Tuesday, March 21, 2017


The recent slave auction lesson controversy, which saw students at one school drawing posters and those at another engaging in a mock auction, was center stage at Monday night's school board meeting as Superintendent John Ramos offered an apology and several residents spoke out against the incidents.

Ramos opened the meeting with a lengthy statement that was part apology and part explanation for the events that came to light last week:

You recall the issue first arose last week when fifth-grade students at South Mountain School made slave auction posters, which were then posted around the school as part of a lesson.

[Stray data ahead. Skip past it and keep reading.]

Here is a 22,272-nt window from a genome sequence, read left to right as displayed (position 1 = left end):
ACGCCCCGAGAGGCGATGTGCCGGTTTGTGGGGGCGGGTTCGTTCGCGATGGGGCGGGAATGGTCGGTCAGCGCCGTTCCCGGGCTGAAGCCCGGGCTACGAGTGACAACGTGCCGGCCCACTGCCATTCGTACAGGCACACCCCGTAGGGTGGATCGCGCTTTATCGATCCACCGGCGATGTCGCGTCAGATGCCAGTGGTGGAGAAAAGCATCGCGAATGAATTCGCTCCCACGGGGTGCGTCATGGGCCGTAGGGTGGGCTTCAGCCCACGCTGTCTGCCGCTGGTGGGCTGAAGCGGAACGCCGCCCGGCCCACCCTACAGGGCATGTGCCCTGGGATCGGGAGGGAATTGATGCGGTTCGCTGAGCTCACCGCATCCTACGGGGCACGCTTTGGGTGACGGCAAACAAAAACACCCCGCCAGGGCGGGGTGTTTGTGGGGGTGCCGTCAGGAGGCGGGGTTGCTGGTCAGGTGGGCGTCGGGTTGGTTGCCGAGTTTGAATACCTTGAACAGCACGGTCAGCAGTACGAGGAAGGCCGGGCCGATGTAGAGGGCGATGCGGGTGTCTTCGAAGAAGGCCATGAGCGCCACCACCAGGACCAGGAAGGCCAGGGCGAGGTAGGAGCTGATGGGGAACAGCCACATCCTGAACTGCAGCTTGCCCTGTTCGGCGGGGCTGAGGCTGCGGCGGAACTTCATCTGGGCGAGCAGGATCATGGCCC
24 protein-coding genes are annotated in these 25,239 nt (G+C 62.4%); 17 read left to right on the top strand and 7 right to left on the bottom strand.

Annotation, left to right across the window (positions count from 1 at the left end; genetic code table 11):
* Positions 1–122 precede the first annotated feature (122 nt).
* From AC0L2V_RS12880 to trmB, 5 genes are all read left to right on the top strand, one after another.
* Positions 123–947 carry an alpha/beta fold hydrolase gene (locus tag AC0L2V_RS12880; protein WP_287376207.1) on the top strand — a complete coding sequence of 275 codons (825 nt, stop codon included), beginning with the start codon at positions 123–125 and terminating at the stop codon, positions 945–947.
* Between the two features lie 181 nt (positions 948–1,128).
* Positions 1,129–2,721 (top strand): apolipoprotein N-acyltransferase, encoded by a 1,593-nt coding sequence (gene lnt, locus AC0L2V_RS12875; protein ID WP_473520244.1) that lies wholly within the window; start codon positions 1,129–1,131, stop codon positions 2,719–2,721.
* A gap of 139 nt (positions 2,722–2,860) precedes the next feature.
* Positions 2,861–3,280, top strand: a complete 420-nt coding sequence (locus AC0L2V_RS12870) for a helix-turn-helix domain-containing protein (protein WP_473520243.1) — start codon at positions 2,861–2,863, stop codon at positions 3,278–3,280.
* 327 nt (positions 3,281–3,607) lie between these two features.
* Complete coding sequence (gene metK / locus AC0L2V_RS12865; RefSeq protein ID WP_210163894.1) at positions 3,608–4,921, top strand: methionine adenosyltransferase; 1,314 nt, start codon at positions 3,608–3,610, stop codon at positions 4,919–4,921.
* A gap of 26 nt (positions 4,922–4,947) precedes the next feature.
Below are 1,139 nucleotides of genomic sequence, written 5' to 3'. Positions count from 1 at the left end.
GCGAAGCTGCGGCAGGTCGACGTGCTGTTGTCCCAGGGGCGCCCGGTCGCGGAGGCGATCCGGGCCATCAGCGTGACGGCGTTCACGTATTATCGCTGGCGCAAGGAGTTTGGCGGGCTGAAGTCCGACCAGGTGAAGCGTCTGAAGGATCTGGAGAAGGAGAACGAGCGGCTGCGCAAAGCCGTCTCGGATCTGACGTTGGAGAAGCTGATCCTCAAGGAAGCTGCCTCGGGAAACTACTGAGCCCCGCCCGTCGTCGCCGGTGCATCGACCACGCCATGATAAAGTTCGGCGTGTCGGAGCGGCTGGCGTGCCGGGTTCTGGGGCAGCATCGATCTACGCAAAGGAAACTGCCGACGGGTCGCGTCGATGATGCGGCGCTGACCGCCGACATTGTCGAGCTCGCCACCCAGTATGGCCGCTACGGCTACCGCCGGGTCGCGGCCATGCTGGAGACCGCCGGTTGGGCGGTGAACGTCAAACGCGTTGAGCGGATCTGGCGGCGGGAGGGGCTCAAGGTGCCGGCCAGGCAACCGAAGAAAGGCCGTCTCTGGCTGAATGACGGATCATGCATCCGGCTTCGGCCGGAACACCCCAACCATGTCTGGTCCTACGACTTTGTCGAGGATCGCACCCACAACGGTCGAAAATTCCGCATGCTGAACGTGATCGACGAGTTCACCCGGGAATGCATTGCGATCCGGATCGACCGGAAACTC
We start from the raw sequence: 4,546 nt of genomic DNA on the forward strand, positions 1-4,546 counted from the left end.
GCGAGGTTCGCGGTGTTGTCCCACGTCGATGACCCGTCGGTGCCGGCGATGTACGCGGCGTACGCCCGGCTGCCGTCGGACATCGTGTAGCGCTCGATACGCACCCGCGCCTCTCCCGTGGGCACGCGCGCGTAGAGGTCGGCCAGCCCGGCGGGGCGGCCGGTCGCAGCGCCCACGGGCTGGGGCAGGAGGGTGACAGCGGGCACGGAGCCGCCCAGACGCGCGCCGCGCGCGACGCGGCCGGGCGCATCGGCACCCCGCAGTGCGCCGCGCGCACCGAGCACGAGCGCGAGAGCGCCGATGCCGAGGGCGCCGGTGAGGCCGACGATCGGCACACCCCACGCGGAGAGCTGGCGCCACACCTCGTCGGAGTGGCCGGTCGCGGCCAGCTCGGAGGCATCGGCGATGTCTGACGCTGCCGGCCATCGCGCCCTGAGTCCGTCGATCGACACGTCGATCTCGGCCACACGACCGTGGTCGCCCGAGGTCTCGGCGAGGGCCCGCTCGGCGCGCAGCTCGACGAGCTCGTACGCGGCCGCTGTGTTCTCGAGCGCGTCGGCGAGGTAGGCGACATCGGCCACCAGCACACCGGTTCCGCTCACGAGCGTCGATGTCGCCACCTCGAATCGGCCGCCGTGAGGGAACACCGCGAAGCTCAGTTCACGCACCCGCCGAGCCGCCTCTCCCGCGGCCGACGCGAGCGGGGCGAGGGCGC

Days later it was revealed that one fifth grade class at Jefferson School had taken it upon themselves to hold a mock slave auction when their teacher was absent and a substitute in charge. Jefferson Principal Kim Hutchinson on Monday sent a letter home to parents indicating she was concerned that some of those students displayed a "jovial" and even "comedic" attitude toward the event.

At Monday night's meeting both board members and residents spoke out with different views of the situation, with some saying students need to learn the worst of our history, although admitting it might have been handled differently.

See those below: